Kaspersky Labs accused Microsoft of using its dominant position in the OS market to keep out third-party antivirus programs from Windows 10, and the case is now being investigated by Russian authorities. Here, a display for the Windows 10 is seen in a Microsoft store at Roosevelt Field in Garden City, New York, July 29, 2015. REUTERS/Shannon Stapleton

Russian antitrust authorities are investigating Microsoft for possible abuse of dominance after antivirus maker Kaspersky Labs filed a complaint with the country’s Federal Antimonopoly Service (FAS). In its complaint, Kaspersky accused Microsoft of “using its dominating position in the market of operating systems to create competitive advantages for its own [antivirus] product.”

In a lengthy blog post Thursday, Kaspersky CEO Eugene Kaspersky said Microsoft gave independent antivirus developers only one week to make their software compatible with Windows 10, and even in the case of compatible antivirus being installed, the operating system kept prompting users to activate the inbuilt Windows Defender antivirus, which would automatically disable any third-party security software.

Kaspersky even quotes from George Orwell’s "Animal Farm" ("All animals are equal, but some animals are more equal than others.”) to drive home the point that Microsoft violates its own policy on the number of antivirus applications that can simultaneously run on its OS. He also says the inbuilt security program in Windows 10, Defender, “is far from the best protection you can get.”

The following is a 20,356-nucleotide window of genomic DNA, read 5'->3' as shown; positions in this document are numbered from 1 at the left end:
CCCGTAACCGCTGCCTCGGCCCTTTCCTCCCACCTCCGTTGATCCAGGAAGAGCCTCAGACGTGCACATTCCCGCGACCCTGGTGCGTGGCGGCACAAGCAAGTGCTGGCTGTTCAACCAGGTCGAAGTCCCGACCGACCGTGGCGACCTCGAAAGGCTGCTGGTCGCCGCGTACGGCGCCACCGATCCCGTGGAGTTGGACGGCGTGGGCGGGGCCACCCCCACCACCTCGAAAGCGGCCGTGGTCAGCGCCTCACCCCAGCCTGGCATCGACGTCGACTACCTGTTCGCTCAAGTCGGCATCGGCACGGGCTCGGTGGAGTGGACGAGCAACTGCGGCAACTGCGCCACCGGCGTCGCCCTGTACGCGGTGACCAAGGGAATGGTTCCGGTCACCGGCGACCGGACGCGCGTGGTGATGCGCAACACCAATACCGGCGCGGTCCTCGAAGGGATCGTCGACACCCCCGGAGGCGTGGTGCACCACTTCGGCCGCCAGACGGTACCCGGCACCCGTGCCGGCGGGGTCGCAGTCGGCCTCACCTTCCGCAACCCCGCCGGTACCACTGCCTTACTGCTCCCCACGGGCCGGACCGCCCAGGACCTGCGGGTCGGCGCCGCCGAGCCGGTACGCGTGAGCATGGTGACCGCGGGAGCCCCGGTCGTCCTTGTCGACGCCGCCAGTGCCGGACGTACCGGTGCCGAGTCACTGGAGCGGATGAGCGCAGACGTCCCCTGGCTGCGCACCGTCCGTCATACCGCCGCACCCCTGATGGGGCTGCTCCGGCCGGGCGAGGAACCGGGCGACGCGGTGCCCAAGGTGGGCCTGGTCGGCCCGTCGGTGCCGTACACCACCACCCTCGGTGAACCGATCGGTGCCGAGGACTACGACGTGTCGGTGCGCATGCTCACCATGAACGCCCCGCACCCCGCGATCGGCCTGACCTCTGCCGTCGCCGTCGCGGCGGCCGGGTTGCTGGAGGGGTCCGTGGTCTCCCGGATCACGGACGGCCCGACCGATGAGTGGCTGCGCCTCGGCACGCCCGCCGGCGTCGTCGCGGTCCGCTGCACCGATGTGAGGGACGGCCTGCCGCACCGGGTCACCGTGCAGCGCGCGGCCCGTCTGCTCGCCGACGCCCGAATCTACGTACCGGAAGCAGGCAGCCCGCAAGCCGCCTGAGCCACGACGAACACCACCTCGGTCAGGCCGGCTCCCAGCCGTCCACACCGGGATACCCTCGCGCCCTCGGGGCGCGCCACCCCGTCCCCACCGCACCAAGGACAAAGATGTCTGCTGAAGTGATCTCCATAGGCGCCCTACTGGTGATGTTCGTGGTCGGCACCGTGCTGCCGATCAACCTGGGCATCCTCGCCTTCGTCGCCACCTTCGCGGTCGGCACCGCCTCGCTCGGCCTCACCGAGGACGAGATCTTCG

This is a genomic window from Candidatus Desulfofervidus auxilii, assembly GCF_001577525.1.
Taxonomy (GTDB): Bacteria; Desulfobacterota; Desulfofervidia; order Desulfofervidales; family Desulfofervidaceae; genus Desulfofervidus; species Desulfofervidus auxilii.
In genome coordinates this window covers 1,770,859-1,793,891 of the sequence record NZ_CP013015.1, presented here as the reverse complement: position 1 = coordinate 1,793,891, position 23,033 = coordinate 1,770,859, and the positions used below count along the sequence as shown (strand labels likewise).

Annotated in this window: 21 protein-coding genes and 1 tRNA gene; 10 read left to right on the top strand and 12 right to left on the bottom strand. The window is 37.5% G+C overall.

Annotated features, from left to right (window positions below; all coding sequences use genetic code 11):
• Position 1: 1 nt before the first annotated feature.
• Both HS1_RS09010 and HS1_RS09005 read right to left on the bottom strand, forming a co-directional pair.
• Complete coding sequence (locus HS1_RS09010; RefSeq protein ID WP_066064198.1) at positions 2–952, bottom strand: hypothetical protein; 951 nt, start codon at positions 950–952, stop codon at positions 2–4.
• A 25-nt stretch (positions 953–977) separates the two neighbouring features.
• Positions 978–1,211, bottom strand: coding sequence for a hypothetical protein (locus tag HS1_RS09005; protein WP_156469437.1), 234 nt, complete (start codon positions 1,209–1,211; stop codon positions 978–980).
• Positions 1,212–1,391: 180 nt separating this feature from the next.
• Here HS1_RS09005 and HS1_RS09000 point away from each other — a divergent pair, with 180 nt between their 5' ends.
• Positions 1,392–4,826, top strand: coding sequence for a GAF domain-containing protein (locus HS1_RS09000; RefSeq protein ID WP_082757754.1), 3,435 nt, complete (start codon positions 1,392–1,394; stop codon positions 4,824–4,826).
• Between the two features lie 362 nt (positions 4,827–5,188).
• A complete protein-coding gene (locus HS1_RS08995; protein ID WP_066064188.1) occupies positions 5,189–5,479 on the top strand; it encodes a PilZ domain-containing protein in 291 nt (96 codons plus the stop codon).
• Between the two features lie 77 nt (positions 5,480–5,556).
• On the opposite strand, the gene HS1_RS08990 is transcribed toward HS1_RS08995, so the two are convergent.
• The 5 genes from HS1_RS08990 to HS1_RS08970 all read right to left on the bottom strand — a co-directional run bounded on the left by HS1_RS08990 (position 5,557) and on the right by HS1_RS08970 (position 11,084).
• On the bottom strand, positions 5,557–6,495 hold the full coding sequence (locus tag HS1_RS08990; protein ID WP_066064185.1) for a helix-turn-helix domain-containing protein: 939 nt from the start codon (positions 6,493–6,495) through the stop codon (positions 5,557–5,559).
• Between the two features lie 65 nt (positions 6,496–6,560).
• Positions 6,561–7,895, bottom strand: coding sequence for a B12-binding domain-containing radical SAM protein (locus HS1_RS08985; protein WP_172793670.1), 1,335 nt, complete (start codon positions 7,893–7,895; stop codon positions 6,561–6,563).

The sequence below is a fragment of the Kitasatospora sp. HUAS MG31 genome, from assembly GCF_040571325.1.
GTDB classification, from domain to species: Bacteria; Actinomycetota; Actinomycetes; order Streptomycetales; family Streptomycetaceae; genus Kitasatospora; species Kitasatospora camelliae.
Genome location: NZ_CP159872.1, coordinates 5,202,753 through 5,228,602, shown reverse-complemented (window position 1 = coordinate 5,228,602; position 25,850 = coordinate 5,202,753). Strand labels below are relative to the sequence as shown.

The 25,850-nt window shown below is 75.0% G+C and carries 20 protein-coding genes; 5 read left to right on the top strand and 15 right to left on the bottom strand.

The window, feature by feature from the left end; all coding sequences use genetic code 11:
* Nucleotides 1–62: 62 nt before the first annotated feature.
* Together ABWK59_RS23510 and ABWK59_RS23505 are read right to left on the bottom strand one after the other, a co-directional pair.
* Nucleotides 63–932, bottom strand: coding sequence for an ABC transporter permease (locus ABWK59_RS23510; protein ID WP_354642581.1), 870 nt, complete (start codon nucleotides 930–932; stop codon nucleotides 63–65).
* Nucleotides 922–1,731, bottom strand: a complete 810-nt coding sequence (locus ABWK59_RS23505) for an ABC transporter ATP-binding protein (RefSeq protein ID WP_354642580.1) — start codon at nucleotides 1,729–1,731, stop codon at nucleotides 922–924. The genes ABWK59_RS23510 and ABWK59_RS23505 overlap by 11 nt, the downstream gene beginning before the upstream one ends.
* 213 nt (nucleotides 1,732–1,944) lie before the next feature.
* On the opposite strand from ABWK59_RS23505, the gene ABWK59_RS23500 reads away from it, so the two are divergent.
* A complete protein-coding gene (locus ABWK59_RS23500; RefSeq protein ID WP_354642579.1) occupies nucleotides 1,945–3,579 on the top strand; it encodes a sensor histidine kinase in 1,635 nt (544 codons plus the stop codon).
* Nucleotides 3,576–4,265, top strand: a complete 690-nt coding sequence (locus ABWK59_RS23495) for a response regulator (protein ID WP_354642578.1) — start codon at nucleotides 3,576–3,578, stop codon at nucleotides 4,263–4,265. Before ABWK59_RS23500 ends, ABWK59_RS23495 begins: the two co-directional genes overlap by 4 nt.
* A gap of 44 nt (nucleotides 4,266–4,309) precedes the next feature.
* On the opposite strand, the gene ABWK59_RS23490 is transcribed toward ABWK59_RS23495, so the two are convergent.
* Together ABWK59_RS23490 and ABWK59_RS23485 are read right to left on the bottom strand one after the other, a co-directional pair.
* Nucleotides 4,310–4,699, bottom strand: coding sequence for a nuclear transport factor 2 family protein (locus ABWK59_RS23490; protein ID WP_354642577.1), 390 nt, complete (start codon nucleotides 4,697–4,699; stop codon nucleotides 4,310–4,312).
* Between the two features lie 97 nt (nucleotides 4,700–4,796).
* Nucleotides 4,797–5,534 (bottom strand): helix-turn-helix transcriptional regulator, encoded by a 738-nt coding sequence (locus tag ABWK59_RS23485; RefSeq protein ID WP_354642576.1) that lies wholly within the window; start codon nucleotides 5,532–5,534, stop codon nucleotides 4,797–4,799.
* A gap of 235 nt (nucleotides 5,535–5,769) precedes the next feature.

That claim is echoed by various reviews and comparisons. According to, Windows Defender scored a 3.5 on 6 for Windows 10, while at least a dozen third-party antivirus programs, including Kaspersky, scored 5.5 or higher on the protection scale in benchmarking carried out in October. Various other compilations of the best antivirus programs available, such as by PC magazine or PC Antivirus Reviews, do not list Windows Defender in the top 10 (they all feature Kaspersky).

PC Magazine even says: “Whichever Windows version you're using, your computer is theoretically under the protection of the built-in Microsoft Windows Defender. However, our hands-on tests and independent lab tests show that you're better off with a third-party antivirus solution.”

An employee works near screens in the virus lab at the headquarters of Russian cybersecurity company Kaspersky Labs, Moscow, July 29, 2013. REUTERS/Sergei Karpukhin

Taking up the Kaspersky complaint, Russia’s FSA said it is investigating Microsoft. Anatoly Golomolzin, deputy head of FAS, said a statement: “Since Microsoft itself develops antivirus software — Windows Defender that switches on automatically if third-party software fails to adapt to Windows 10 in due time, such actions lead to unreasonable advantages for Microsoft on the software market. Our task is to ensure equal conditions for all participants on this market.”

The fact that Windows has security flaws is no news, but the point was driven home recently when Google publicly announced a vulnerability in the OS after Microsoft did not fix the issue even a week after being informed of it by Google.

The Redmond, Washington, company has been at odds with Moscow the last few months. Russia announced in September it would start replacing some Microsoft products with local software to reduce reliance on foreign technology. The company also blamed Russian hackers from exploiting the vulnerability exposed by Google.